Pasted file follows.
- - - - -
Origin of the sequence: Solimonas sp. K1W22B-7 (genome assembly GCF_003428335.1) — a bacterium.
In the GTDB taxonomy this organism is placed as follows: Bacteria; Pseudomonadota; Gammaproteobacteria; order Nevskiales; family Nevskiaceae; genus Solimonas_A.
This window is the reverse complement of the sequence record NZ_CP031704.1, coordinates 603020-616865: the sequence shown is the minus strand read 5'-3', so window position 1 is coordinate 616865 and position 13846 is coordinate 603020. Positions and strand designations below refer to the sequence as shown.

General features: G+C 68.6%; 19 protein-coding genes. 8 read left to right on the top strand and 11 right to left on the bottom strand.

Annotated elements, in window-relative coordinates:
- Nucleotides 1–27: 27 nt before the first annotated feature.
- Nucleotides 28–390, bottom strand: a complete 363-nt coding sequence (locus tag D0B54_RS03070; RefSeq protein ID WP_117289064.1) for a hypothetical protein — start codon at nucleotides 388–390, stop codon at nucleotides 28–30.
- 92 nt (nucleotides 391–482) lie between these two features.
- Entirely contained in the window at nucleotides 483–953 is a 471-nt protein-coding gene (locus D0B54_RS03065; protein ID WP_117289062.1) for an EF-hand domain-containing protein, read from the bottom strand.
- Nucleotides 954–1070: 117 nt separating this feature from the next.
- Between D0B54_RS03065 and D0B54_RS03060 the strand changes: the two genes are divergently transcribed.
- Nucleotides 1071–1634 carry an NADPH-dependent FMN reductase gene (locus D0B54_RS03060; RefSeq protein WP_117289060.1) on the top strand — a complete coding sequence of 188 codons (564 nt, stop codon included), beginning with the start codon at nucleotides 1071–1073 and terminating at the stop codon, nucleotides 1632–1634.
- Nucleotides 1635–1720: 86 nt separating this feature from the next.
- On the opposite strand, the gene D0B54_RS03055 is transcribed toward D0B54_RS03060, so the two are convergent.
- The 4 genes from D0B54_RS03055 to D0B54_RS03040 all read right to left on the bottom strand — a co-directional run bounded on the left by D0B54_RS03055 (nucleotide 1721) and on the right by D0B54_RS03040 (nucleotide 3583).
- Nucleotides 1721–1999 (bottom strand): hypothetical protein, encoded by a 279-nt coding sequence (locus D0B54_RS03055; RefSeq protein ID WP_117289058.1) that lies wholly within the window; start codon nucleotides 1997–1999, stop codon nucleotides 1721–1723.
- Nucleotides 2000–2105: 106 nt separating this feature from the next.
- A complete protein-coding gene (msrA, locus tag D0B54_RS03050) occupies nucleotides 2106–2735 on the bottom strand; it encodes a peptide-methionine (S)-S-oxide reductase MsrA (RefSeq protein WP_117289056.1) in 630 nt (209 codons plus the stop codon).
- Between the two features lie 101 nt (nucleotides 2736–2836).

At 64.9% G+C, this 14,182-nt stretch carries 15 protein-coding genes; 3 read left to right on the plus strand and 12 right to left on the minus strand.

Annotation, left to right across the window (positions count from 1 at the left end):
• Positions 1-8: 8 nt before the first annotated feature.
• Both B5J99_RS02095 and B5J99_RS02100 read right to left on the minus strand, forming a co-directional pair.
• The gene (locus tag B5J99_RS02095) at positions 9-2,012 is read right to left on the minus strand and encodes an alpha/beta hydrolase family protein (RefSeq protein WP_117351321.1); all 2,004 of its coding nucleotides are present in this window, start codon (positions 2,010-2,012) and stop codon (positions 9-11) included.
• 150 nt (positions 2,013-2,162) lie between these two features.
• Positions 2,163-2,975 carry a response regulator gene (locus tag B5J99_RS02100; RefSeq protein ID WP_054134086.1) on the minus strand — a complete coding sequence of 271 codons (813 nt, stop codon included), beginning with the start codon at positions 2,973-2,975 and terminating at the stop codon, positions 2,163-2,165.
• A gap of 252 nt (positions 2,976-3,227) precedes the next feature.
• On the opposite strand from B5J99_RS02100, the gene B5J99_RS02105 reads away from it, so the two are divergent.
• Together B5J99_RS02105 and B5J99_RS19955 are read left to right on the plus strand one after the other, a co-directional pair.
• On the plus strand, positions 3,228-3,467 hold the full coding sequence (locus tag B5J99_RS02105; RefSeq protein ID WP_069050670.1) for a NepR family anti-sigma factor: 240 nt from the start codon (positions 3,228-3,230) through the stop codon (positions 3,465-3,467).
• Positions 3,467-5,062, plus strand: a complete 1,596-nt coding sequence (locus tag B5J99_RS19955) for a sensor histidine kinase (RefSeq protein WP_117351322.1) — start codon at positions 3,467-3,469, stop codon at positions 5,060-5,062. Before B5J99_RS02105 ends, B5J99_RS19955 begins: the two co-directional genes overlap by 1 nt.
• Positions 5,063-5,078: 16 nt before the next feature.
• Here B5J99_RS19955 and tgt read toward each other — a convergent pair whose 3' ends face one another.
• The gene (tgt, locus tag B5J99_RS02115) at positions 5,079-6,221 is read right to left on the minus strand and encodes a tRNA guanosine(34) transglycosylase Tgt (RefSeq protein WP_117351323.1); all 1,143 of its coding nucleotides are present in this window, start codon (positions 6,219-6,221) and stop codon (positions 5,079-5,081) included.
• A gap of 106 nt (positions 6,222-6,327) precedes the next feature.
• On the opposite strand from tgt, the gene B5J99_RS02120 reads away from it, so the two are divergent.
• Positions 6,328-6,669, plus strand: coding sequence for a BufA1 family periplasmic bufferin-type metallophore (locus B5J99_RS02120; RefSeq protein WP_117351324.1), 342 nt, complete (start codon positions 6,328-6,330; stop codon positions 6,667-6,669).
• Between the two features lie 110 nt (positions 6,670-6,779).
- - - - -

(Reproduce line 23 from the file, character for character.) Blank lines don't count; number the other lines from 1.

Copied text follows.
• Both B5J99_RS02095 and B5J99_RS02100 read right to left on the minus strand, forming a co-directional pair.